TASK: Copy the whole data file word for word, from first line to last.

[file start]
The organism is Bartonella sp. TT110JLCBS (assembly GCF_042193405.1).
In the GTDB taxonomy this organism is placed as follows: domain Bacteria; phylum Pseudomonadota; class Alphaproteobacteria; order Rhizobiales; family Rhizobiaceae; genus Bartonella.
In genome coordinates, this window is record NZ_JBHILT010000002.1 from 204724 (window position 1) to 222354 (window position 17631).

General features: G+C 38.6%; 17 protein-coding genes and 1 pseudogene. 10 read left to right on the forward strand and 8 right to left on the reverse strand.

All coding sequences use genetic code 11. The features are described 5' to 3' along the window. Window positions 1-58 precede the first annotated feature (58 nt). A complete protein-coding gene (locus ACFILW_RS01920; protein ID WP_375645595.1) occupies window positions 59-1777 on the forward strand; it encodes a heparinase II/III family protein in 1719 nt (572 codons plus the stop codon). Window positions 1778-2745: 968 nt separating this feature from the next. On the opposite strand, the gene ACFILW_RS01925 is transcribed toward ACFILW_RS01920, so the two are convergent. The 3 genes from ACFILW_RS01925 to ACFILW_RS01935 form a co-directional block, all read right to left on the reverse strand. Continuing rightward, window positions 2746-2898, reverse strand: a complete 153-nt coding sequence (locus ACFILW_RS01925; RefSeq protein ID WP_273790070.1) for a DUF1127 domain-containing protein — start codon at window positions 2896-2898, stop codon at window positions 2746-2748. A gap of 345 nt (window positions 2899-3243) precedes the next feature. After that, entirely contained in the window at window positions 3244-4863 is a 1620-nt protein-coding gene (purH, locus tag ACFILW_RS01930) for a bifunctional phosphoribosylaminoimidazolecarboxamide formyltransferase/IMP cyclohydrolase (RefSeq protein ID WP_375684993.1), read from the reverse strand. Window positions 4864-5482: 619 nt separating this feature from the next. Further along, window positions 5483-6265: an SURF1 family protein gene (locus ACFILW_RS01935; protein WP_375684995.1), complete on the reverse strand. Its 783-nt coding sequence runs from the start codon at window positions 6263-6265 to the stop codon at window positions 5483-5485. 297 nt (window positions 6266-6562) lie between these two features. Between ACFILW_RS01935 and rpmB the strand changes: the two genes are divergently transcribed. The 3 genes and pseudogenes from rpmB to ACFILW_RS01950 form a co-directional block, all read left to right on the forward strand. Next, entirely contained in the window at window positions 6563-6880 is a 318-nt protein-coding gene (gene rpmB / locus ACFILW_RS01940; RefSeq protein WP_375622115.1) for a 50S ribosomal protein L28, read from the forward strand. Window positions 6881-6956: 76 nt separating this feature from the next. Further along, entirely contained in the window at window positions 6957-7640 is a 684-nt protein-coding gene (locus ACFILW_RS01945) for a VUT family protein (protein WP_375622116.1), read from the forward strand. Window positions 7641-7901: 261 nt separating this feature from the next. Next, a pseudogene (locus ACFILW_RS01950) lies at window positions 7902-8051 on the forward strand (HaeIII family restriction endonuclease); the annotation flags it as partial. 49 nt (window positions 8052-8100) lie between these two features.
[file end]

The organism is Bartonella sp. TT110JLCBS (assembly GCF_042193405.1).
In the GTDB taxonomy this organism is placed as follows: domain Bacteria; phylum Pseudomonadota; class Alphaproteobacteria; order Rhizobiales; family Rhizobiaceae; genus Bartonella.
In genome coordinates, this window is record NZ_JBHILT010000002.1 from 204724 (window position 1) to 222354 (window position 17631).

General features: G+C 38.6%; 17 protein-coding genes and 1 pseudogene. 10 read left to right on the forward strand and 8 right to left on the reverse strand.

All coding sequences use genetic code 11. The features are described 5' to 3' along the window. Window positions 1-58 precede the first annotated feature (58 nt). A complete protein-coding gene (locus ACFILW_RS01920; protein ID WP_375645595.1) occupies window positions 59-1777 on the forward strand; it encodes a heparinase II/III family protein in 1719 nt (572 codons plus the stop codon). Window positions 1778-2745: 968 nt separating this feature from the next. On the opposite strand, the gene ACFILW_RS01925 is transcribed toward ACFILW_RS01920, so the two are convergent. The 3 genes from ACFILW_RS01925 to ACFILW_RS01935 form a co-directional block, all read right to left on the reverse strand. Continuing rightward, window positions 2746-2898, reverse strand: a complete 153-nt coding sequence (locus ACFILW_RS01925; RefSeq protein ID WP_273790070.1) for a DUF1127 domain-containing protein — start codon at window positions 2896-2898, stop codon at window positions 2746-2748. A gap of 345 nt (window positions 2899-3243) precedes the next feature. After that, entirely contained in the window at window positions 3244-4863 is a 1620-nt protein-coding gene (purH, locus tag ACFILW_RS01930) for a bifunctional phosphoribosylaminoimidazolecarboxamide formyltransferase/IMP cyclohydrolase (RefSeq protein ID WP_375684993.1), read from the reverse strand. Window positions 4864-5482: 619 nt separating this feature from the next. Further along, window positions 5483-6265: an SURF1 family protein gene (locus ACFILW_RS01935; protein WP_375684995.1), complete on the reverse strand. Its 783-nt coding sequence runs from the start codon at window positions 6263-6265 to the stop codon at window positions 5483-5485. 297 nt (window positions 6266-6562) lie between these two features. Between ACFILW_RS01935 and rpmB the strand changes: the two genes are divergently transcribed. The 3 genes and pseudogenes from rpmB to ACFILW_RS01950 form a co-directional block, all read left to right on the forward strand. Next, entirely contained in the window at window positions 6563-6880 is a 318-nt protein-coding gene (gene rpmB / locus ACFILW_RS01940; RefSeq protein WP_375622115.1) for a 50S ribosomal protein L28, read from the forward strand. Window positions 6881-6956: 76 nt separating this feature from the next. Further along, entirely contained in the window at window positions 6957-7640 is a 684-nt protein-coding gene (locus ACFILW_RS01945) for a VUT family protein (protein WP_375622116.1), read from the forward strand. Window positions 7641-7901: 261 nt separating this feature from the next. Next, a pseudogene (locus ACFILW_RS01950) lies at window positions 7902-8051 on the forward strand (HaeIII family restriction endonuclease); the annotation flags it as partial. 49 nt (window positions 8052-8100) lie between these two features.